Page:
Incheon: Badminton’s greatest rivalry Lin Dan and Lee Chong-wei both eased through their first matches in Incheon yesterday, helping set up a China versus Malaysia men’s team showdown, while Taiwan reached the semi-finals after defeated Indonesia 3-1.
China dispatched Hong Kong 3-0 in their quarter-final and Malaysia also beat Nepal to nil, meaning the two great powers face off in the men’s team semi-finals on Monday. In another semi-final, Taiwan will take on home team South Korea.
Lin and Lee will not face each other in the team contest, where players are matched according to their world ranking.
In his last-ever Asian Games, Malaysian world No. 1 Lee is to take on top-ranked Chinese player Chen Long, who denied him in last month’s world championships final.
Lin, 30, is ranked 15th as he picks and chooses competitions these days, so will face a lower-order Malaysia player.
As fans hope for a Lin-Lee classic in the individual competition, all eyes will be on the singles draw.
Lin has repeatedly denied 31-year-old Lee gold in major tournaments, including the Asian Games, the Olympics and world championships.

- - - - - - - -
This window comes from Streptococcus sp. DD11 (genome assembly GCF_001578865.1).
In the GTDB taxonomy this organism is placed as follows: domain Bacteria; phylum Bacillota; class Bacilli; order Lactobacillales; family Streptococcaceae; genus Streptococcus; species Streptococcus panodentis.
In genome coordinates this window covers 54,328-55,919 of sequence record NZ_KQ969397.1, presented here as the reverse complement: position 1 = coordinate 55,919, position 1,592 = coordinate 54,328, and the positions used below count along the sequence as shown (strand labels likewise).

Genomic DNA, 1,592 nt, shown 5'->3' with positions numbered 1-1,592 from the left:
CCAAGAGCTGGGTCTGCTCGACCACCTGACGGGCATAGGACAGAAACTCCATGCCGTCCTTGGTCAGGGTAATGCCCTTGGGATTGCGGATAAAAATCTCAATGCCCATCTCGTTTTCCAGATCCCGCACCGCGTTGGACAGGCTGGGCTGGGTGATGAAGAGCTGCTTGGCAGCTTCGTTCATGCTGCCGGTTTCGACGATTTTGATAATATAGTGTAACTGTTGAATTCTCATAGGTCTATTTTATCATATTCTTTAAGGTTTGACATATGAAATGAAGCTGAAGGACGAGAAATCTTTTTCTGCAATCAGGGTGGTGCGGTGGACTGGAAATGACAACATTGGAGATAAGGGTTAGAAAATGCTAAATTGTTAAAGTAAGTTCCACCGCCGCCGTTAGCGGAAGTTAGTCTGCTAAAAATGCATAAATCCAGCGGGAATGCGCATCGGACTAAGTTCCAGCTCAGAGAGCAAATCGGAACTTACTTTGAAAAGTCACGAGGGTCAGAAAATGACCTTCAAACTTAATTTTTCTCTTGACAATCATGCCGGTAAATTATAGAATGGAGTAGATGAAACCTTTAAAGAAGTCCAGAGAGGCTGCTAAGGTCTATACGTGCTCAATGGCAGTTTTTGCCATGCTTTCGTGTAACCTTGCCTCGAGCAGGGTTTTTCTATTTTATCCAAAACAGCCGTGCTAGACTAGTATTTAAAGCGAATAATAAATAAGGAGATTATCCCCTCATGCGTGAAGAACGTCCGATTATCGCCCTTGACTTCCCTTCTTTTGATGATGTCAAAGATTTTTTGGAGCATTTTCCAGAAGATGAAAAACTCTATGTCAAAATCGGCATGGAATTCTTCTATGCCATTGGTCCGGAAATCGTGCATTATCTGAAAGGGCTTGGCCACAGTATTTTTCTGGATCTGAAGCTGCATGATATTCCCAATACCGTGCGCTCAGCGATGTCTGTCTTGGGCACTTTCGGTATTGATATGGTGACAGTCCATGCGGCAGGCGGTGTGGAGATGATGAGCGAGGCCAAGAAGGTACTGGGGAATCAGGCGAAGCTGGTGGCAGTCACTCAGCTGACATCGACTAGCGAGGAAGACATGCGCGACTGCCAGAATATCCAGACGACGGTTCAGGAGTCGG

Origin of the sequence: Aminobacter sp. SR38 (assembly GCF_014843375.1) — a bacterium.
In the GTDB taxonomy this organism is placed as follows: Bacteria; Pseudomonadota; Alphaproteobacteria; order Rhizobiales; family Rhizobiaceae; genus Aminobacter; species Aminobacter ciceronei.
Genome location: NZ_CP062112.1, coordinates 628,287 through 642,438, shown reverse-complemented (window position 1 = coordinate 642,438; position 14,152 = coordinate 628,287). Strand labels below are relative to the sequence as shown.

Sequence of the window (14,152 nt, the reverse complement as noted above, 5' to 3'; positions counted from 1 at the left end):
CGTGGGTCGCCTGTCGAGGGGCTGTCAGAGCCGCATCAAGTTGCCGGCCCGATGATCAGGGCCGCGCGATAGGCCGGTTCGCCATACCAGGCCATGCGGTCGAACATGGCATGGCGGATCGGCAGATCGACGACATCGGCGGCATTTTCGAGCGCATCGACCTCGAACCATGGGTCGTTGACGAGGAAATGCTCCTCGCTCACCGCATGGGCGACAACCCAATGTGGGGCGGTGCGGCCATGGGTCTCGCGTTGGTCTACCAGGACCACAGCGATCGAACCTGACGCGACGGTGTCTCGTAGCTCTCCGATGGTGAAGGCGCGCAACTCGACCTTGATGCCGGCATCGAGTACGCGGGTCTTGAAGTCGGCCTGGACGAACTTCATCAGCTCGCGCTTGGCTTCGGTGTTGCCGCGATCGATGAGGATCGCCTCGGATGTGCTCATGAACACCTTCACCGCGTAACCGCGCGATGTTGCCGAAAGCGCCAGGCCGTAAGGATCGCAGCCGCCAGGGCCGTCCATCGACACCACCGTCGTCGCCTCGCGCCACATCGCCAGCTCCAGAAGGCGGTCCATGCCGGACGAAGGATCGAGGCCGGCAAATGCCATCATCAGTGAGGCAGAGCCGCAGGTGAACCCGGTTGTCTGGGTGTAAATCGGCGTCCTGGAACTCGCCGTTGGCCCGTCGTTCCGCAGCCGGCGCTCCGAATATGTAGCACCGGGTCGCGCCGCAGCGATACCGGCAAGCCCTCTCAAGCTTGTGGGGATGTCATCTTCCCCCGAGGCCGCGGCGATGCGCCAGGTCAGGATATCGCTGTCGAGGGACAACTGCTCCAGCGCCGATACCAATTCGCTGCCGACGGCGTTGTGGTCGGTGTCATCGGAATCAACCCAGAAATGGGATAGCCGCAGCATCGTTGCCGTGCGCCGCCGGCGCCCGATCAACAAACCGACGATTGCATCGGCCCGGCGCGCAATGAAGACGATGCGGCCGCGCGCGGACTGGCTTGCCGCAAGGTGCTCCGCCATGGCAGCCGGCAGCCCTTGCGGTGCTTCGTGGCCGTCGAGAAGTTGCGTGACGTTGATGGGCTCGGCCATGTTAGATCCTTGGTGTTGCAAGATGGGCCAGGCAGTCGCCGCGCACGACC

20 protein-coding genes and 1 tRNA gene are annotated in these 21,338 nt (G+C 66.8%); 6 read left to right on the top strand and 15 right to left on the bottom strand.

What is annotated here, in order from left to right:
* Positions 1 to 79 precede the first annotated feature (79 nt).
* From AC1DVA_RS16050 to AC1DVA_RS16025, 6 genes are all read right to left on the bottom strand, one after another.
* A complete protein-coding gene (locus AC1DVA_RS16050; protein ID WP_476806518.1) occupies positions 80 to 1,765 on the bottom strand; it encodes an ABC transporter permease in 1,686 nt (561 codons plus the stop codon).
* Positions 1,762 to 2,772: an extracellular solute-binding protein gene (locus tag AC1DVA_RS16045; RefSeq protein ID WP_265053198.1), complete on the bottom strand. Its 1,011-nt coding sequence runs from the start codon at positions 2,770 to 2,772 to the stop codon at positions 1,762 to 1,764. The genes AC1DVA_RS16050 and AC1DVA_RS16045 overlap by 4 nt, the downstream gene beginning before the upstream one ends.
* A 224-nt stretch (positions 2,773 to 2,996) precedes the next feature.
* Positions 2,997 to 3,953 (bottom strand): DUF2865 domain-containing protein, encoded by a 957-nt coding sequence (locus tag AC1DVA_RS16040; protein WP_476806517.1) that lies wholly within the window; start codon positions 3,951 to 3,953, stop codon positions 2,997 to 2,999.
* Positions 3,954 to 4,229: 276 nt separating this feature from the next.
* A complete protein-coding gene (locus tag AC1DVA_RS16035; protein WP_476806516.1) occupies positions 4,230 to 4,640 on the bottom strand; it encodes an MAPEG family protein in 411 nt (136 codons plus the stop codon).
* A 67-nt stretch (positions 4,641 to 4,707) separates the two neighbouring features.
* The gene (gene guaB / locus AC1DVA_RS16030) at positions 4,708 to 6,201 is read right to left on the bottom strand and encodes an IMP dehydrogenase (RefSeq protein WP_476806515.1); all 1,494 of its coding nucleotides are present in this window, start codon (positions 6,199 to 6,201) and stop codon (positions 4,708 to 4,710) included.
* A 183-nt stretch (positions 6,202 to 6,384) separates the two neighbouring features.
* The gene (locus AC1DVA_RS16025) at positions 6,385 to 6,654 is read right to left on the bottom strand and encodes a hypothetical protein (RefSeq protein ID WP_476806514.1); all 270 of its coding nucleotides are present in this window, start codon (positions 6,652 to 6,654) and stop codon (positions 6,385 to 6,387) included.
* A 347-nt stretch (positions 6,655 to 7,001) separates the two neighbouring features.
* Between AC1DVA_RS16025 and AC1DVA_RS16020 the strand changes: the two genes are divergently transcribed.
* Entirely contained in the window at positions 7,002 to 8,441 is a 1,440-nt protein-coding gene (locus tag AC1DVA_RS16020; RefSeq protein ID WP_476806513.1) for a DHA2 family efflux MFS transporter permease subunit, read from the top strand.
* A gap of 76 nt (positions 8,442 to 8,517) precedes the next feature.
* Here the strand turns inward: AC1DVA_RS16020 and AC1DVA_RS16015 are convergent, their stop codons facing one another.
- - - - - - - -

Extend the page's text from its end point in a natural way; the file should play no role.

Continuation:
Lee remained philosophical about the pressure on him to dispel his reputation for falling at the final hurdle.
“It doesn’t upset me [that people say I do not win major tournaments]. It’s different in other countries because in China there are a lot of people [players]. In Malaysia, I’m alone, so it’s very tough for me,” he said.
Lee breezed through his team match against Nepal’s Ratna Jit Tamang winning 21-10, 21-13.
However, he slammed the court conditions, saying that the lights were too bright and causing problems for players.
“This was my first match and I just wanted to try out how I felt,” Lee said. “I think this court is very bad for me because the light is not so good. Normally there are only lights side to side [at either end], but here you have them all around so you are looking into the light. I think it’s tough for all the players.”
Speaking briefly through a translator after beating Hong Kong’s Vincent Wong 21-8, 21-15, Lin Dan said the court was designed for volleyball, not badminton.
“But the conditions are not a problem for me. It’s the same for everybody,” he said.
Despite his complaint about the lighting, the usually taciturn Lee seemed more relaxed than usual.
“I’m just going to do my best and enjoy my last Asian Games,” he said.